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Key pieces falling into place as St. Pete Pier looks to spring opening

With lots to be done before the Pier District grand opening, city officials are hedging on an exact date, or even month, for the 26-acre project’s unveiling
Work continues on the Tilted Lawn and Pier Plaza area of the new St. Petersburg Pier in September. [SCOTT KEELER | Times]
Published Oct. 31

ST. PETERSBURG — Finishing touches are being added to the Pier’s million-dollar playground, the foundation is in for one of Janet Echelman’s famous net sculptures, and the City Council just approved money for courtesy slips to draw boaters to the district’s restaurants and other areas downtown.

Work may be proceeding at a feverish pace to meet an aspirational spring grand opening of the new Pier, but city officials aren’t ready to announce a month -- much less an exact date -- for the unveiling of what is expected to be at least a $92 million project.

RELATED: The St. Pete Pier, now with a price tag of $87 million, has a new opening date in the spring of 2020

"We honestly don’t have a date right now. The good news is, we're getting close. We're within the six-month window," Chris Ballestra, St. Petersburg’s managing director of development coordination said this week.

There's quite a to-do list.

Work to accommodate the Echelman sculpture — measuring 76 feet at its highest point, 428 feet wide at its widest and with 84 miles of twine and more than a million knots — is not quite complete.

The foundation is in place, but pylons to hold up the massive net sculpture will not arrive for another three weeks or so. “It’s a multi-step process to erect the netting,” Ballestra said. “That will take at least two months. We do have some time to get that done, fortunately.”

Echelman is expected to deliver the sculpture within a month or so, he said. "The net then has to be carefully opened and tensioned and released repeatedly so that it is formed properly. The public will see it going up from a distance."

RELATED: Janet Echelman’s reveal strategy, design for St. Pete Pier sculpture draw mixed reaction

Visible now is the playground from Ontario-based Earthscape. The playground equipment has been anchored in place and ground surfaces are about to installed.

A tower that's part of the St. Pete Pier's $1 million playground is being child-tested in Canada by Ontario-based Earthscape Play [Earthscape Play]

Meanwhile, dozens of hopefuls are waiting to hear whether they’ve been chosen as vendors for the Pier marketplace. More than 71 applications have been submitted to operate stalls at the marketplace, which initially will offer just 17. Successful applicants will learn soon they’ve been selected.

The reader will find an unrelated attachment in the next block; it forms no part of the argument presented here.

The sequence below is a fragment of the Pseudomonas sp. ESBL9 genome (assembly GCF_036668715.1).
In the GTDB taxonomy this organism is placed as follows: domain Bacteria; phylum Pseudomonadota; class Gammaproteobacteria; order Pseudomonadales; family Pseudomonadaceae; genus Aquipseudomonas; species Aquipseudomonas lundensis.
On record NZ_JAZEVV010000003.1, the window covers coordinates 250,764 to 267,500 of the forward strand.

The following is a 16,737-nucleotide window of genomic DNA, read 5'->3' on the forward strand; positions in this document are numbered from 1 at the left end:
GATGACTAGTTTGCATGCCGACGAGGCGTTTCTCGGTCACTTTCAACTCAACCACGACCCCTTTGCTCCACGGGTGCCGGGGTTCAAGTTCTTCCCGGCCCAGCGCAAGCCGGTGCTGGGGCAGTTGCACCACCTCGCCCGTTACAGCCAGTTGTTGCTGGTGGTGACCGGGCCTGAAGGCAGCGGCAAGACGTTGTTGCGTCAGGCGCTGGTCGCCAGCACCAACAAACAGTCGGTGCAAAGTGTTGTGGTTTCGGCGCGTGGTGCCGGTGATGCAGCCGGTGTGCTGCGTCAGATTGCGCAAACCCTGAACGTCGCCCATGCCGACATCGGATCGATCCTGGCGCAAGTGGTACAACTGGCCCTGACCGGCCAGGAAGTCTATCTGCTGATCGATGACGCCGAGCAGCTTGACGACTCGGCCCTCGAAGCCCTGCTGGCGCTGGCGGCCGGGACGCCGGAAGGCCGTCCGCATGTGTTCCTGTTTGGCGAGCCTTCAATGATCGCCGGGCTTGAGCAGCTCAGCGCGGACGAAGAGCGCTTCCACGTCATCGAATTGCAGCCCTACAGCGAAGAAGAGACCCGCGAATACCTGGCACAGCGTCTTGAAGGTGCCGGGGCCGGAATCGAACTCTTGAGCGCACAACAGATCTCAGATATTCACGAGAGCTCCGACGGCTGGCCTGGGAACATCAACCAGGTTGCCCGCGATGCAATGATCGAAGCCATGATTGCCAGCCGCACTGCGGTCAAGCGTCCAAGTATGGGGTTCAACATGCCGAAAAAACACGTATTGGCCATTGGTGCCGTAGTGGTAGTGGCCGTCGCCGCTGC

Ballestra said the city has received a good pool of prospective vendors, many of whom focused on St. Pete themes and on items unique to the city.

“We are not doing food or services. We are doing a variety of types of art and artwork and some accessory items, like handbags, t-shirts and hats,” he said. “At the end of the day, it’s got to be something the public is interested in. It’s really a curation process to make sure we provide something for everybody.”

A key component of the district, about 25 courtesy docks, won’t be ready for the opening. The docks are considered an important amenity, Ballestra said. The $2 million project, being partially funded by a state grant, has long been desired and had been discussed even before the current Pier project, he said.

“On the Intracoastal, you can travel to about 11 restaurants by boat,” he said. Now, St. Petersburg will be able to offer breakwater-protected docks connected to the Pier and with access to museums and restaurants downtown.

Behind the scenes, discussions about naming rights and their potential to generate revenue necessary to operate the 26-acre destination are ongoing. The city has hired Sports & Properties of Raleigh, N.C., to handle this part of the project.

Locations being considered for naming rights include the pavilion, splash pad, marketplace, playground and family park. City officials see selling naming rights as a way to decrease the annual taxpayer subsidy for the Pier.

“We are thrilled about how much interest we have,” City development administrator Alan DeLisle said. “Most of it is local at this point. ... We know that we want to be very careful about how we do this and make sure it’s a good fit for the city and for the interested parties. We have stressed in the past how other areas have done this very tastefully. The mayor has to ultimately feel comfortable with anything that comes about and then we would bring it to the council.”

Ballestra said he doesn’t expect an announcement “in the near future.”


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